Norman Rockwell, Grant Wood, Edward Hopper—American artists who captured pockets of American life in their work. For Rockwell, it was heartwarming snapshots of human-to-human moments in small towns. For Wood, looks into the lives of those in the Midwest. For Hopper, the loneliness of urban and suburban life. Yet the perspective of Anna Mary Robertson Moses in her unique artwork has charmed and captivated Americans for generations.
The name Anna Mary Robertson Moses might not immediately ring any bells, because she was known professionally as “Grandma Moses.” Born in Greenwich, New York, in 1860, she exhibited an interest in art from a young age. At the age of 12, Moses (then Robertson) started working as a housekeeper for a wealthy family who lived nearby. Her employers recognized her interest in art and provided the young girl with art supplies. In 1887, she married Thomas Moses and the happy couple moved from New York to Shenandoah Valley, where they lived for nearly 20 years. In 1905, they moved back to New York to the hamlet of Eagle Bridge, where they dubbed their new residence “Mount Nebo.”
At Mount Nebo, Grandma Moses spent her time farming and painting. She wasn’t terribly concerned with her work being popular or even selling, she simply painted for the sake of painting. In 1938, New York City art collector Louis Caldor happened to pass through the area and saw Moses’s art at a drugstore. He was captivated by the work and tracked down the artist—now 78 years old—and bought several of her pieces. When Caldor brought them back to the city to exhibit, many people laughed him off or were turned off by the artist’s age. But throught sheer perseverance and a belief in her talent, Caldor made Grandma Moses a household name. She would sometimes visit the city, often dressed in conservative outfits giving speeches about making jams and preserving fruits as if at a county fair, and become something of a sensation in the art scene of 1940s New York City.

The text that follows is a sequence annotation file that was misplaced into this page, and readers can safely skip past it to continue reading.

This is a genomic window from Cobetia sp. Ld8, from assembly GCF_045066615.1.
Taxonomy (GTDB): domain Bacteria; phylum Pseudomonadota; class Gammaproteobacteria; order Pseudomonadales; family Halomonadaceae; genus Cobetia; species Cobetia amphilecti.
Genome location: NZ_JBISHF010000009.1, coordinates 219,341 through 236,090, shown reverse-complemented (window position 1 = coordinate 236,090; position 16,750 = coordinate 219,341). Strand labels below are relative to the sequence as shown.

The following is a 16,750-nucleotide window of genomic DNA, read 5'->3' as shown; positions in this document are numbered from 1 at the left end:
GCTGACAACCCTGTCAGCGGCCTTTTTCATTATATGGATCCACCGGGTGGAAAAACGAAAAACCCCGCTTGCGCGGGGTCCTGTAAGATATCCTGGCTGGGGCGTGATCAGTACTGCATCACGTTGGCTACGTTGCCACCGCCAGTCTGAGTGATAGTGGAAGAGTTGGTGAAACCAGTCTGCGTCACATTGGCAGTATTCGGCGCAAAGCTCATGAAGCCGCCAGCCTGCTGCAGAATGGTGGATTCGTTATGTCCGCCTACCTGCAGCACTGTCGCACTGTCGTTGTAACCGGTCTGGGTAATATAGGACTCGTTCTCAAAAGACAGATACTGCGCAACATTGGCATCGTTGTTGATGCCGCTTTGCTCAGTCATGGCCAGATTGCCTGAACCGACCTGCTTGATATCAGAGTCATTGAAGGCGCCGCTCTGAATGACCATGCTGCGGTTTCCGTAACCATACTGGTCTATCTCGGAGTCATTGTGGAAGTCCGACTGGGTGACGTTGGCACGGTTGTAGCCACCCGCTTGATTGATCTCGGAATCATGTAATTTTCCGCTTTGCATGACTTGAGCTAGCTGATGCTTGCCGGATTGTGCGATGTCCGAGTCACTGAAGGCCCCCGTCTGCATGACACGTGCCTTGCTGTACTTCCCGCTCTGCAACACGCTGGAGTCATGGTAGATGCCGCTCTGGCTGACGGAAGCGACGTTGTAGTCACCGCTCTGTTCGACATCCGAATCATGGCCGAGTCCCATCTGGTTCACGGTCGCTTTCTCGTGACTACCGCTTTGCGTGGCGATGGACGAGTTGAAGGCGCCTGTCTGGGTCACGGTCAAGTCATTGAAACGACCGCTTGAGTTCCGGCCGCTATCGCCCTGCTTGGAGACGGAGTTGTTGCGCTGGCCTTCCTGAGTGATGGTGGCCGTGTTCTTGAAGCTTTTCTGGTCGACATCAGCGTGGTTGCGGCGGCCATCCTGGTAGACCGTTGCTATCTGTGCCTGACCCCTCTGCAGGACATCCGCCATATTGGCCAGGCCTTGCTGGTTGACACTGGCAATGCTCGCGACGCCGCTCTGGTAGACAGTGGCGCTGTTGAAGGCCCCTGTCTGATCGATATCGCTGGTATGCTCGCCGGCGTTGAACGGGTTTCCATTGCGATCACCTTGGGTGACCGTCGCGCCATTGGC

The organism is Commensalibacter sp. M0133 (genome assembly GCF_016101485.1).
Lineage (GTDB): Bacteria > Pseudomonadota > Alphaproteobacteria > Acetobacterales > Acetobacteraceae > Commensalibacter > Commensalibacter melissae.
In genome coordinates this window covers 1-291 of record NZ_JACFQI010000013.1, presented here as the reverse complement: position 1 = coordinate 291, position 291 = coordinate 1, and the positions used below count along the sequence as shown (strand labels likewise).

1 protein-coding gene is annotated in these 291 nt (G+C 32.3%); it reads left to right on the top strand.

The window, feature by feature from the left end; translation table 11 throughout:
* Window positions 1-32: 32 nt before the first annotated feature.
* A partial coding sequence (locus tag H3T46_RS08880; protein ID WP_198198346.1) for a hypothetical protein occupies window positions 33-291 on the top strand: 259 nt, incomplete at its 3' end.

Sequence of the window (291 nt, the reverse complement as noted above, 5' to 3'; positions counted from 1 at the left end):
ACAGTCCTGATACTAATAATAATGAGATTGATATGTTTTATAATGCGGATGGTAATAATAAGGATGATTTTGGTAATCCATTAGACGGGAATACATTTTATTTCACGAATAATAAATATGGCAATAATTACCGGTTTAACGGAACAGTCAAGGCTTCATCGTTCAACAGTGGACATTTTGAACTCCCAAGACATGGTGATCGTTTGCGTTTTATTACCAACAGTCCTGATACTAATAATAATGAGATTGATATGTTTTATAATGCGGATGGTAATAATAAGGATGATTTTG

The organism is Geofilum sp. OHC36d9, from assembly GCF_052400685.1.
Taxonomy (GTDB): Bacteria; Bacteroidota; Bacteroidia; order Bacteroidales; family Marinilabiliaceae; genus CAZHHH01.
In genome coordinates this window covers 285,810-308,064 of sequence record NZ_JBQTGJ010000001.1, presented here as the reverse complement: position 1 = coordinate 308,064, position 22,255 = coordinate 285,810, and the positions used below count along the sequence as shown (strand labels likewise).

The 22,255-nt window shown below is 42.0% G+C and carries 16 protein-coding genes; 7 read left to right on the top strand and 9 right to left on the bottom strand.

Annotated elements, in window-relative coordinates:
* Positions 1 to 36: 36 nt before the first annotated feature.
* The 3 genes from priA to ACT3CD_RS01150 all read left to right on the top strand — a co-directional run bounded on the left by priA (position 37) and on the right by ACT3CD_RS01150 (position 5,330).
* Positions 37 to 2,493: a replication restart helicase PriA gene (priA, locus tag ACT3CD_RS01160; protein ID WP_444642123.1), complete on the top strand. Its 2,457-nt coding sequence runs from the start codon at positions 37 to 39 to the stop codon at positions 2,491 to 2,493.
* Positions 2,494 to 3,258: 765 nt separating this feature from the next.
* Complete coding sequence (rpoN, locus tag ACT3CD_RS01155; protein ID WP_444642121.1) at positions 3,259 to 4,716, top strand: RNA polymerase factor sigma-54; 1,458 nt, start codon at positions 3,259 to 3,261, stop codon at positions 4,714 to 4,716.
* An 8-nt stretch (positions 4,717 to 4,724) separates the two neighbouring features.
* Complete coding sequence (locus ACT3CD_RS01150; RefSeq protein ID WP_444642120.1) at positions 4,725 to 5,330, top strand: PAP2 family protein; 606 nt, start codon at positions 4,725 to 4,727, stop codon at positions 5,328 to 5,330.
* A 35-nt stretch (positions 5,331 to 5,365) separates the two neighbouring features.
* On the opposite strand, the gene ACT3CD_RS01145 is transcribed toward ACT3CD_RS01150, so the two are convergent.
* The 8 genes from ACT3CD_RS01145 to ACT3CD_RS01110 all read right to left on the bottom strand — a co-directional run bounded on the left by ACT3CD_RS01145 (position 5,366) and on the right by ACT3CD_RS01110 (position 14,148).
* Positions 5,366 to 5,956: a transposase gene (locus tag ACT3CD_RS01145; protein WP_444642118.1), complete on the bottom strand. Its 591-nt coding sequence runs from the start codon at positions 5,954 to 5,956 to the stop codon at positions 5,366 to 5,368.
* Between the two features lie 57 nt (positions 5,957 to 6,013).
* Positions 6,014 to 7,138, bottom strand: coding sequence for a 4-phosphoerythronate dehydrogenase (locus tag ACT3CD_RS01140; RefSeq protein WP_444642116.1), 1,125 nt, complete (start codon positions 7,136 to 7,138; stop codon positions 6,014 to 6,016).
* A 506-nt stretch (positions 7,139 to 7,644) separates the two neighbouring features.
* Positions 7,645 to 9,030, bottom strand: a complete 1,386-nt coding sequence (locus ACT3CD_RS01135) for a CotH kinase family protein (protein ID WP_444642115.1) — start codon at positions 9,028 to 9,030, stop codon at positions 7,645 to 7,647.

Grandma Moses’s amazing ability to capture sweet scenes of country life made her arguably the most famous folk artist in American history. By the time she died in 1961 at the age of 101, her name, face, and art were known across the nation. In many ways, Grandma Moses was one of the most popular artists of her generation, and the way she managed her image and the mythos surrounding her are clear precursors to celebrity artists like Andy Warhol and Jean-Michel Basquiat. Even today, Grandma Moses’ art adorns postage stamps and pillowcases, and is reproduced for families to bring into their own homes.
And Mount Nebo itself still stands. The farm, which is still owned by the Moses family, is now an art gallery. It turns out that artistic talent runs in the family, and Grandma Moses’ great-great-great grandson Will Moses now not only owns Mount Nebo but sells his own beautiful folk art from it.
Besides Will Moses’ gallery in the former homestead, the shadow of Grandma Moses looms large in Hoosick: She was buried in the town, murals of her art cover nearby buildings, and the cozy, rolling hills of upstate New York will make you feel like you’ve dropped right into one of her paintings.
Know Before You Go
Make sure to check the website for hours. If the gallery is closed, there is a historical marker outside the homestead you can read and take pictures of.